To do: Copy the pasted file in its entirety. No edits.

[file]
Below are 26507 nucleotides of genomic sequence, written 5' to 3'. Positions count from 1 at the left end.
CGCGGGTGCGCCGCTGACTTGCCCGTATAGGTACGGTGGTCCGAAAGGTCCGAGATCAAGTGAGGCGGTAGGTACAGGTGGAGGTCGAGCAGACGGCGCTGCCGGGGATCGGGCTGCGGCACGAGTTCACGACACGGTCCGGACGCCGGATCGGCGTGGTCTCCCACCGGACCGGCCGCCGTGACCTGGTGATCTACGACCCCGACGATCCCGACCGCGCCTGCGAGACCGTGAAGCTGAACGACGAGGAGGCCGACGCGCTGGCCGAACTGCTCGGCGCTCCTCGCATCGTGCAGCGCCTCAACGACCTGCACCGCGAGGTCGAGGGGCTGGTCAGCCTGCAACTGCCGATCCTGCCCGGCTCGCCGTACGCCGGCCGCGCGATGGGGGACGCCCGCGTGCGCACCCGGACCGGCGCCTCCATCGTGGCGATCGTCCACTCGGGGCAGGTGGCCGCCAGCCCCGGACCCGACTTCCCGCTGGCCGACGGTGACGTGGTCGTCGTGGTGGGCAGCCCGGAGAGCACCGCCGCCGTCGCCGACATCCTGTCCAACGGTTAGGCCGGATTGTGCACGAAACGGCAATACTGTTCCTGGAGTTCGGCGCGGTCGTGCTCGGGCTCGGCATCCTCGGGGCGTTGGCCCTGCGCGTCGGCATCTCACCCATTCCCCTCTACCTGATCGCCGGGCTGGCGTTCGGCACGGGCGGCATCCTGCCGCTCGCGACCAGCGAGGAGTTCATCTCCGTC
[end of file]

Below are 26507 nucleotides of genomic sequence, written 5' to 3'. Positions count from 1 at the left end.
CGCGGGTGCGCCGCTGACTTGCCCGTATAGGTACGGTGGTCCGAAAGGTCCGAGATCAAGTGAGGCGGTAGGTACAGGTGGAGGTCGAGCAGACGGCGCTGCCGGGGATCGGGCTGCGGCACGAGTTCACGACACGGTCCGGACGCCGGATCGGCGTGGTCTCCCACCGGACCGGCCGCCGTGACCTGGTGATCTACGACCCCGACGATCCCGACCGCGCCTGCGAGACCGTGAAGCTGAACGACGAGGAGGCCGACGCGCTGGCCGAACTGCTCGGCGCTCCTCGCATCGTGCAGCGCCTCAACGACCTGCACCGCGAGGTCGAGGGGCTGGTCAGCCTGCAACTGCCGATCCTGCCCGGCTCGCCGTACGCCGGCCGCGCGATGGGGGACGCCCGCGTGCGCACCCGGACCGGCGCCTCCATCGTGGCGATCGTCCACTCGGGGCAGGTGGCCGCCAGCCCCGGACCCGACTTCCCGCTGGCCGACGGTGACGTGGTCGTCGTGGTGGGCAGCCCGGAGAGCACCGCCGCCGTCGCCGACATCCTGTCCAACGGTTAGGCCGGATTGTGCACGAAACGGCAATACTGTTCCTGGAGTTCGGCGCGGTCGTGCTCGGGCTCGGCATCCTCGGGGCGTTGGCCCTGCGCGTCGGCATCTCACCCATTCCCCTCTACCTGATCGCCGGGCTGGCGTTCGGCACGGGCGGCATCCTGCCGCTCGCGACCAGCGAGGAGTTCATCTCCGTC